President Donald Trump made a controversial decision on Wednesday to revoke the security clearance of John Brennan, who served as director of the Central Intelligence Agency during Barack Obama’s administration.
Army Brigadier General Anthony Tata told Fox news Thursday that ex-director Brennan is “a clear and present danger” to America because he wants to “overthrow” President Donald Trump. “He spied on American citizens and lied in front of Congress about that spying,” the general explains. In fact, democrats have conveniently forgotten how much they hated Brennan, just a few years ago and called his actions “violations of the fourth amendment and laws preventing them from domestic spying.”
“Question 29 on the security clearance form says, you know, ‘have you ever supported overthrowing the U.S. Government?’ All you’ve got to look at are Brennan’s tweets,” he adds. “He supports the removal of this president. That’s enough evidence to get rid of his clearance.”
Senator John Kennedy (R-La) is on record labeling Brennan an embarrassment to the intelligence community for his obvious political bias. “I’ve made my feelings known about Mr. Brennan. I think most Americans look at our national intelligence experts as being above politics,” the senator notes.
“Mr. Brennan has demonstrated that’s not the case. He’s been totally political. I think I called him a [profanity] and I meant it. I think he’s given the national intelligence community a bad name.”
Not only that, newly surfacing evidence indicates that while serving as head of the CIA, Brennan may have helped to engineer a “regime change” of the Trump administration.
He likely brought his political engineering skills into the Russian “collusion” conspiracy between the Clinton campaign, the Department of Justice, the Federal Bureau of Investigation, and other top-ranked Obama officials. Congress is still trying to determine if Barack Obama was in that loop.
President Trump has assembled a list of those he is considering for security clearance revocation. Clearances can be revoked for “cause” which is usually something that could lead to blackmail or bribery incidents like, “alcoholism, financial problems, health concerns or the mishandling of classified material.”
Former FBI Director James Comey and high ranking DOJ official Bruce Ohr are named. “I don’t trust many of those people on that list,” President Trump explained. “I think that they’re very duplicitous. I think they’re not good people.”
Even Brennan’s attorney, Bradley P. Moss, admits the President can legally take the action. “This is the president taking a step that he most likely had the legal authority to take,” he says then flips it his way to point out it hasn’t been done before.
The president cited Brennan’s “unfounded and outrageous allegations” critical of his policies as indicating substantial negative bias. Democrats were quick to call it partisan foul play. Brennan went on the offensive and took out an op-ed, to declare he “won’t be scared into silence.”
There is a reason why Central Intelligence Agency operatives are called “spooks.” They are famous for cloak and dagger “covert” and “clandestine” operations. They’re the guys that get called in when a government overthrow is in the wind.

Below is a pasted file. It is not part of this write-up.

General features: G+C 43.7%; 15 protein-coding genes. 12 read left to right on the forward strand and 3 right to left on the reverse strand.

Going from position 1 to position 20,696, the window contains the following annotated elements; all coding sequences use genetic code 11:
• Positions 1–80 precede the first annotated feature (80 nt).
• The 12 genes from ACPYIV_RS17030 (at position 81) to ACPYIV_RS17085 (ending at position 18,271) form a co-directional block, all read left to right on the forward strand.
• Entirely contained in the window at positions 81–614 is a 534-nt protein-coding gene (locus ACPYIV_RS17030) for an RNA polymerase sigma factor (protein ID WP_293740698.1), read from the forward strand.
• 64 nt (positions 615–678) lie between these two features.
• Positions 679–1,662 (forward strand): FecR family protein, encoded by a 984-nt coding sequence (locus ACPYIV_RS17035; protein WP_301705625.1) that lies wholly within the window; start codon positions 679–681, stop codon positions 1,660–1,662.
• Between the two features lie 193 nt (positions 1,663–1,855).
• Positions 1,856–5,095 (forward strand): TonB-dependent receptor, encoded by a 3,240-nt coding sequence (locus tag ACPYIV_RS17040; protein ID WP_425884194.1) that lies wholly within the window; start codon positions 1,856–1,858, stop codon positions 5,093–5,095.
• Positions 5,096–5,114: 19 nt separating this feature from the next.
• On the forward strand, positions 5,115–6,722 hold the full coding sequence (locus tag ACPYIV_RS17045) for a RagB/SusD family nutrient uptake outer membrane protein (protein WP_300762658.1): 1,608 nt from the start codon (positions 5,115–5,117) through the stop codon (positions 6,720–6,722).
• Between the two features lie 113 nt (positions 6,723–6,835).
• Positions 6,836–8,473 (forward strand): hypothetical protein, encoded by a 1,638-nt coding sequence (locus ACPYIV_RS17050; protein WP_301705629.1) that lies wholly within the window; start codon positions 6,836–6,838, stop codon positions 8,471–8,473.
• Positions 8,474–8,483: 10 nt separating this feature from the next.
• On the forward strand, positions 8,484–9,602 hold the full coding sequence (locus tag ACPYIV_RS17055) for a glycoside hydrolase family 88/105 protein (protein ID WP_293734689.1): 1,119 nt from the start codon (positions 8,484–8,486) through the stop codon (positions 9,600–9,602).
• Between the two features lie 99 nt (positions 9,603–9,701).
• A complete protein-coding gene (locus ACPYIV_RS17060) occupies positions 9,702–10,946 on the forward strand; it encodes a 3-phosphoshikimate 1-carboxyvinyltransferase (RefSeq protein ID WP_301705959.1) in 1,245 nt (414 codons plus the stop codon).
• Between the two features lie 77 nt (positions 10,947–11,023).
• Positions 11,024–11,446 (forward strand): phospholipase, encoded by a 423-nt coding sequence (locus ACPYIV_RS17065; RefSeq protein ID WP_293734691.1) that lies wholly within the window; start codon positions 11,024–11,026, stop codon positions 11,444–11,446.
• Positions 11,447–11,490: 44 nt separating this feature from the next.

They work undercover all over the world, blending into the shadows. Everything they do is a lie because if someone were to learn the truth of who they are and what they do, they go home in a box.
Not only that, they have the coolest spy gear on the planet. When you have the kind of power that the CIA has, you don’t have to go through channels to get things done.
Even liberal Senator Dianne Feinstein (D-Ca.) has a story to tell about Brennan to remind the public of his history. In March of 2014, she accused Brennan’s CIA of a whole slew of “cover-ups, intimidation, and smears aimed at investigators” who had the audacity to question their torture methods.
On the floor of the Senate, Feinstein accused “the CIA of potentially violating the U.S. Constitution and of criminal activity in its attempts to obstruct her committee’s investigations into the agency’s use of torture.”
Specifically, Senator Feinstein “confirmed recent reports that CIA officials had been accused of monitoring computer networks used by Senate staff investigators.” Up until then, the rumors that the CIA attempted to “remove documents from the network detailing evidence of torture that would incriminate intelligence officers” were unsubstantiated.
Brennan pushed back by saying claims they “monitored” the Senate committee computer networks were ridiculous. They set the system up intentionally to share their documents with the committee so they already had full control of the system. It is always monitored.
Feinstein was hopping mad, the CIA reported the committee to the DOJ for possible criminal charges. “The two investigations, launched at the behest of the CIA, amounted to an attempt at ‘intimidation.’” She called what they did “violations of the fourth amendment and laws preventing them from domestic spying.”
Senator Mark Udall (D-Co.) backed her up. He applauded Feinstein for “setting the record straight today on the Senate floor about the CIA’s actions to subvert congressional oversight.”
“Unfortunately,” he continued, “the CIA responded by trying to hide the truth from the American people about this program and undermine the Senate intelligence committee’s oversight role by illegally searching committee computers.”